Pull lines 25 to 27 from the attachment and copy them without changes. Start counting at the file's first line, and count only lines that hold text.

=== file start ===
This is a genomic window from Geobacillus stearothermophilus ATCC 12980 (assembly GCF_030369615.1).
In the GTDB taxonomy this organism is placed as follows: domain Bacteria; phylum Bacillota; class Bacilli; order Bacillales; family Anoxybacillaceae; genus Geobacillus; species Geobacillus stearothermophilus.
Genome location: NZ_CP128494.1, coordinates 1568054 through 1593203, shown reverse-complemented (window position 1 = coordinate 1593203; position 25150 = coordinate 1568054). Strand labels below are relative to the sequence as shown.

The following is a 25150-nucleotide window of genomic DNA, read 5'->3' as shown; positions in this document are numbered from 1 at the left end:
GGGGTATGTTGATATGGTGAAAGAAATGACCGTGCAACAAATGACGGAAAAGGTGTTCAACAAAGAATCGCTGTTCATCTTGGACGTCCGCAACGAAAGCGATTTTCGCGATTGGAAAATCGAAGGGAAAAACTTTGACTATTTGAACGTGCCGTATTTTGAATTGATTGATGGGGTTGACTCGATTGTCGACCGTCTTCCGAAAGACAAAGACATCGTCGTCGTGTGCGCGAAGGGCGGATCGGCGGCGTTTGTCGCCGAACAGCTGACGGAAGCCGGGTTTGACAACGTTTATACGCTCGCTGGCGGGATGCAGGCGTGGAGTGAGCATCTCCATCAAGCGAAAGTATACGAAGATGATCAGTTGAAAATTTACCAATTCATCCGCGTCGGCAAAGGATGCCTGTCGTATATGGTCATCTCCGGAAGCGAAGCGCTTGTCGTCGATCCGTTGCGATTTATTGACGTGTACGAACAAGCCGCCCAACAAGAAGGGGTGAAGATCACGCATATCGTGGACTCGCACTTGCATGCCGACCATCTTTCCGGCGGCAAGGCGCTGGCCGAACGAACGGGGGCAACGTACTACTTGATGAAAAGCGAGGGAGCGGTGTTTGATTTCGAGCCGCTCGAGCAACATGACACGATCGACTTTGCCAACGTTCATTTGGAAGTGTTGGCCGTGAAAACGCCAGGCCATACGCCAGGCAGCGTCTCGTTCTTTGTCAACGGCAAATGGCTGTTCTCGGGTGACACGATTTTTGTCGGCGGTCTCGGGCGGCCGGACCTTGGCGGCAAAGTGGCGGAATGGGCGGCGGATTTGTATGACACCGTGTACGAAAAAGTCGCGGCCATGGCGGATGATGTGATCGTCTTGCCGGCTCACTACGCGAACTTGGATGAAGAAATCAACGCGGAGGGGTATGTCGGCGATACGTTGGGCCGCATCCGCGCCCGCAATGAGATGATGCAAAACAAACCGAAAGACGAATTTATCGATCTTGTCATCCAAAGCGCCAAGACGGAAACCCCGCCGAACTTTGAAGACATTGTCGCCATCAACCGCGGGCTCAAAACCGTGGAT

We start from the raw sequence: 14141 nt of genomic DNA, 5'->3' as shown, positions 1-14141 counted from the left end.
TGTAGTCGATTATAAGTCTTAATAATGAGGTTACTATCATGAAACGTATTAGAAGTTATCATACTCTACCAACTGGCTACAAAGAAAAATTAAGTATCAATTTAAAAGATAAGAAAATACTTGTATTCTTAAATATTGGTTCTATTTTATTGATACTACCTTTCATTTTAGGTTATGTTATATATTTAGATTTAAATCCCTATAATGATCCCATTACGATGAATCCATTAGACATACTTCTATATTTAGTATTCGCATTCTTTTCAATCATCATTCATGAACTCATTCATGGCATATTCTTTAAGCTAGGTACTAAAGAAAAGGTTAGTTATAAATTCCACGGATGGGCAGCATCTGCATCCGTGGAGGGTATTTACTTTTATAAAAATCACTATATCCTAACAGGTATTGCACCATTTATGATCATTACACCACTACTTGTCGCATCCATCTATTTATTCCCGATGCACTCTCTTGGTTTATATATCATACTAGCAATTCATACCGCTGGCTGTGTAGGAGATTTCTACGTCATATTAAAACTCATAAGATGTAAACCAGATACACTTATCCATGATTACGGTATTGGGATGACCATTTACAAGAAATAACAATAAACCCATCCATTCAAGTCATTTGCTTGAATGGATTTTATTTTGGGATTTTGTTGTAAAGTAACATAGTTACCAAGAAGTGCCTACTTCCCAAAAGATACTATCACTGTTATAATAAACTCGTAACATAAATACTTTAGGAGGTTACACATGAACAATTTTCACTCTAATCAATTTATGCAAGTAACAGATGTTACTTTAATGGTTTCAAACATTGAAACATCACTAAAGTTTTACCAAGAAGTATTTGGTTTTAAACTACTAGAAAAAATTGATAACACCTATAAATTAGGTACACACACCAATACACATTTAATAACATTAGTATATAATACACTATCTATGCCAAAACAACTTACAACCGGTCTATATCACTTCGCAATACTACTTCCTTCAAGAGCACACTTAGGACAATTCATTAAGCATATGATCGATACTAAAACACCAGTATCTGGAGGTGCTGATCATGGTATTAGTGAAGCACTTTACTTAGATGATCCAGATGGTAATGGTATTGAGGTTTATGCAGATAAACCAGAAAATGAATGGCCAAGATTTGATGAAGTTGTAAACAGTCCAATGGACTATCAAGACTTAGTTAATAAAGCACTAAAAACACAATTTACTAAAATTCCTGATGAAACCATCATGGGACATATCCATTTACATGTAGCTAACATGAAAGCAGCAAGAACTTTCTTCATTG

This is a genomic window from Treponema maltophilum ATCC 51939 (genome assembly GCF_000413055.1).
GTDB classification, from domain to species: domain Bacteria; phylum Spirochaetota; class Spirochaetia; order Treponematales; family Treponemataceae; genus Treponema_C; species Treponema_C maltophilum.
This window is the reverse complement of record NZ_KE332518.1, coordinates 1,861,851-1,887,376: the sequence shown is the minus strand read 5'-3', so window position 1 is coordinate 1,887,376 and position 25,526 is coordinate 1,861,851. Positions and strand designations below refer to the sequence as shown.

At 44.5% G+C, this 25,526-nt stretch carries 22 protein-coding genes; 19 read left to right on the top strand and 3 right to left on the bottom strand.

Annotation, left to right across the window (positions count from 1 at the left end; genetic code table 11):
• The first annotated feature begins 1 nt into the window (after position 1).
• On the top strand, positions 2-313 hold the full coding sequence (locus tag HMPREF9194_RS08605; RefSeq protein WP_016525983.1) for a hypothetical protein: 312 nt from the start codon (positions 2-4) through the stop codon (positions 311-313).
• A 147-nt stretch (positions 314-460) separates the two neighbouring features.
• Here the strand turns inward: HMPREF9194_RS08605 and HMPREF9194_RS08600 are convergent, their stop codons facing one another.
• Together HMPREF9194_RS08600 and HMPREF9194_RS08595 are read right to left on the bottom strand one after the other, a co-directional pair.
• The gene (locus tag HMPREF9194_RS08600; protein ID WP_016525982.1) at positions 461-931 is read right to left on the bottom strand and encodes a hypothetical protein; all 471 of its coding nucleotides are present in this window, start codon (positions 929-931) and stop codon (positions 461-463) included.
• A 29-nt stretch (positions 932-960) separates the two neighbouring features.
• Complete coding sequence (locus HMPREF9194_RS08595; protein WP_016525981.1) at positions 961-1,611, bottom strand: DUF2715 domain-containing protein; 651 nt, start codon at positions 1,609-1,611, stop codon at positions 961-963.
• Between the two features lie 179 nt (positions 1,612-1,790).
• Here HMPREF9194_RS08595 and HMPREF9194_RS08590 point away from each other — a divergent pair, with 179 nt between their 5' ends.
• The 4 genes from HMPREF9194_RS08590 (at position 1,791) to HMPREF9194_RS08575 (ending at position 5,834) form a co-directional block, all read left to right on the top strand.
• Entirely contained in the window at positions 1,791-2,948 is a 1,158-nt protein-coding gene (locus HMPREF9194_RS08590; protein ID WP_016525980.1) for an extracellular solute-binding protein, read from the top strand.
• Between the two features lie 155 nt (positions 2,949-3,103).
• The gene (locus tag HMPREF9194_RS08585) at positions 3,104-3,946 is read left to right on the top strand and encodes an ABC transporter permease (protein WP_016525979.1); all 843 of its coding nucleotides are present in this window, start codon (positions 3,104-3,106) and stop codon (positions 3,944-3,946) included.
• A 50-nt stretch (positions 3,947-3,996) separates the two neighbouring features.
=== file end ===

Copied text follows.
• Between the two features lie 155 nt (positions 2,949-3,103).
• The gene (locus tag HMPREF9194_RS08585) at positions 3,104-3,946 is read left to right on the top strand and encodes an ABC transporter permease (protein WP_016525979.1); all 843 of its coding nucleotides are present in this window, start codon (positions 3,104-3,106) and stop codon (positions 3,944-3,946) included.
• A 50-nt stretch (positions 3,947-3,996) separates the two neighbouring features.